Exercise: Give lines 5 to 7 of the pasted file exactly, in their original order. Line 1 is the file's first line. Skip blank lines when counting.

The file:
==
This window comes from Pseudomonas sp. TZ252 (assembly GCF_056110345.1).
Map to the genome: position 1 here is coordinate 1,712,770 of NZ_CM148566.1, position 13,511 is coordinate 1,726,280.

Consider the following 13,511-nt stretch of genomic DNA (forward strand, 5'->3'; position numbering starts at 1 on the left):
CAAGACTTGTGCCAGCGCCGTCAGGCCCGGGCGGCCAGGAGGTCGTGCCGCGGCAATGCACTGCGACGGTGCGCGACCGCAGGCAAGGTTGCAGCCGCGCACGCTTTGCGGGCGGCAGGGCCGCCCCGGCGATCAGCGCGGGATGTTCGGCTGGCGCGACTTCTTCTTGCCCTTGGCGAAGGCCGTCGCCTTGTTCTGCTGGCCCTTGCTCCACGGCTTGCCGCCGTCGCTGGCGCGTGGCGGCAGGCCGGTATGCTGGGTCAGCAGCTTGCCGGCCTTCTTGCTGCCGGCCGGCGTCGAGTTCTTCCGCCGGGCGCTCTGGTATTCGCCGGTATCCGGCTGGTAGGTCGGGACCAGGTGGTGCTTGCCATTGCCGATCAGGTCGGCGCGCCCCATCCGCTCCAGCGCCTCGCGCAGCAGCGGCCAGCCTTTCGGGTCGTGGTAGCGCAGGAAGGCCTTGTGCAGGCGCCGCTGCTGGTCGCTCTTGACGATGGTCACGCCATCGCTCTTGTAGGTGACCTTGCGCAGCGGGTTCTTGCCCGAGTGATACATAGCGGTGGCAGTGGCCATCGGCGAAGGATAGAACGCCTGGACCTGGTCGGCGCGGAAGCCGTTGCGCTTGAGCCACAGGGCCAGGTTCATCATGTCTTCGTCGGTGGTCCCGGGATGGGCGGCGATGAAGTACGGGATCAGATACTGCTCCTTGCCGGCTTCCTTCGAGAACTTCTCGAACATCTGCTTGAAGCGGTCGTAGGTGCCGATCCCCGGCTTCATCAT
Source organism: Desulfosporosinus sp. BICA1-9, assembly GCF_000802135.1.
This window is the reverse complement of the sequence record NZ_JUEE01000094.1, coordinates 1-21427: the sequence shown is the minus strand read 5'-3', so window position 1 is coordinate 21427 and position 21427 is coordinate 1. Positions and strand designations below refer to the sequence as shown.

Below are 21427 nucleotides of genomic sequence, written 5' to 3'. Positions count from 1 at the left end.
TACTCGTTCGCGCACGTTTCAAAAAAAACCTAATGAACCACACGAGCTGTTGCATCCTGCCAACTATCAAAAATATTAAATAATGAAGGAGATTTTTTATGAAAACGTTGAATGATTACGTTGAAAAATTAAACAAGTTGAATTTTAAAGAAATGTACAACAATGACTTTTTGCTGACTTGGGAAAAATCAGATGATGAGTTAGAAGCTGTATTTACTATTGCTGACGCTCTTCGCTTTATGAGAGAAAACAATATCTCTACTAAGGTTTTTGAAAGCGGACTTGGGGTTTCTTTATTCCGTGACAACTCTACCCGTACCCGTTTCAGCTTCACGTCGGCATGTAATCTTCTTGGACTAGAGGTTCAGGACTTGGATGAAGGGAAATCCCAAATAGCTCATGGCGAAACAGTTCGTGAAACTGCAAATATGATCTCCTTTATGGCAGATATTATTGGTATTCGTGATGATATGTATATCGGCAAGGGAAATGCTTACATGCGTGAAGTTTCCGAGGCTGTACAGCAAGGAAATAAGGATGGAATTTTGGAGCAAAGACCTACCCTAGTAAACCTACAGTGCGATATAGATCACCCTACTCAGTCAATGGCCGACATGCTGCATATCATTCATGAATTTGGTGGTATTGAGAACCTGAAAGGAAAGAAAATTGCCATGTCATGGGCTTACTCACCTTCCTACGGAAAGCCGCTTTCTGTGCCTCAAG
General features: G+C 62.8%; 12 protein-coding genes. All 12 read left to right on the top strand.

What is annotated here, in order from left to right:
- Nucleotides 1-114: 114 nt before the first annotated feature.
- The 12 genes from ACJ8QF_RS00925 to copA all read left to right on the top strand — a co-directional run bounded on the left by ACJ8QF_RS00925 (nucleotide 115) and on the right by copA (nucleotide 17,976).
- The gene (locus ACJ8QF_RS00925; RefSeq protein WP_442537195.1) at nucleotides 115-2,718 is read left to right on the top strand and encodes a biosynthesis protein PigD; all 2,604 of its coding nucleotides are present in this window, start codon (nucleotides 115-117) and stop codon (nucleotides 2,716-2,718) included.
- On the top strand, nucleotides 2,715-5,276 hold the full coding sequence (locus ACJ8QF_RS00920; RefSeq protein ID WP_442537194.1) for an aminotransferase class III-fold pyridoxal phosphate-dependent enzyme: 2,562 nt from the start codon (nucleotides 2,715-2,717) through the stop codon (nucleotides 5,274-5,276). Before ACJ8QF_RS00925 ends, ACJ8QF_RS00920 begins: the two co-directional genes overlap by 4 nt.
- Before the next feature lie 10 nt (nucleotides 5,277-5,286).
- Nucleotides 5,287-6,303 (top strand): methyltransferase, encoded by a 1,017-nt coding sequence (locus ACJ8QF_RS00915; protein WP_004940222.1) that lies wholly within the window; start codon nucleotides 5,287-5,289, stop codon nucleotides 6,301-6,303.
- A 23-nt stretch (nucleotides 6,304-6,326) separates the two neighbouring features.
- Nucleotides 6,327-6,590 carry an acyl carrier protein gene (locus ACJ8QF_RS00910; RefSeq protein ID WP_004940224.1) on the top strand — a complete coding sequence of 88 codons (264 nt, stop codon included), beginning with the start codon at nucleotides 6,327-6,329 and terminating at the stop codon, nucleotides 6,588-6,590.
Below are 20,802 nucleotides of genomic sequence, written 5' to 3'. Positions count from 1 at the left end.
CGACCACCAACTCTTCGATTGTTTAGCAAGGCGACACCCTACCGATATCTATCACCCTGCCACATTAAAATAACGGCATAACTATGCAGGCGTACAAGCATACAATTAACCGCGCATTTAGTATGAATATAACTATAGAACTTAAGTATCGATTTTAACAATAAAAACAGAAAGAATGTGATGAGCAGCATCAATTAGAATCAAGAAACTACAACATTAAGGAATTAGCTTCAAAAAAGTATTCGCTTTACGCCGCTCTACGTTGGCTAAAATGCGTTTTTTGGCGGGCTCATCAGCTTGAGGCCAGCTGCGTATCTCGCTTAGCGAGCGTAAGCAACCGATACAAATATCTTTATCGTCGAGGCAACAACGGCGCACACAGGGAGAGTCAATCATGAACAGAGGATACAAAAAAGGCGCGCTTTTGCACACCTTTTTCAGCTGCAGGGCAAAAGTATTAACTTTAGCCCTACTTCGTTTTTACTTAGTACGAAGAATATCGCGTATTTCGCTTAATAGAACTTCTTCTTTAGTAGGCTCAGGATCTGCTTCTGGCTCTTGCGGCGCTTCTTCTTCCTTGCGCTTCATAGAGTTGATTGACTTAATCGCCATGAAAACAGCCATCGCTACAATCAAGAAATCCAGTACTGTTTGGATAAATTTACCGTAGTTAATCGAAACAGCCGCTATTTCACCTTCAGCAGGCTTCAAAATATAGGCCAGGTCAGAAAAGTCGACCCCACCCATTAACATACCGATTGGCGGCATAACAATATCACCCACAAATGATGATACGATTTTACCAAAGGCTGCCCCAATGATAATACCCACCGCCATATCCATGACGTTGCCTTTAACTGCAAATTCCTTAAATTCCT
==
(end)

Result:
Source organism: Desulfosporosinus sp. BICA1-9, assembly GCF_000802135.1.
This window is the reverse complement of the sequence record NZ_JUEE01000094.1, coordinates 1-21427: the sequence shown is the minus strand read 5'-3', so window position 1 is coordinate 21427 and position 21427 is coordinate 1. Positions and strand designations below refer to the sequence as shown.

Below are 21427 nucleotides of genomic sequence, written 5' to 3'. Positions count from 1 at the left end.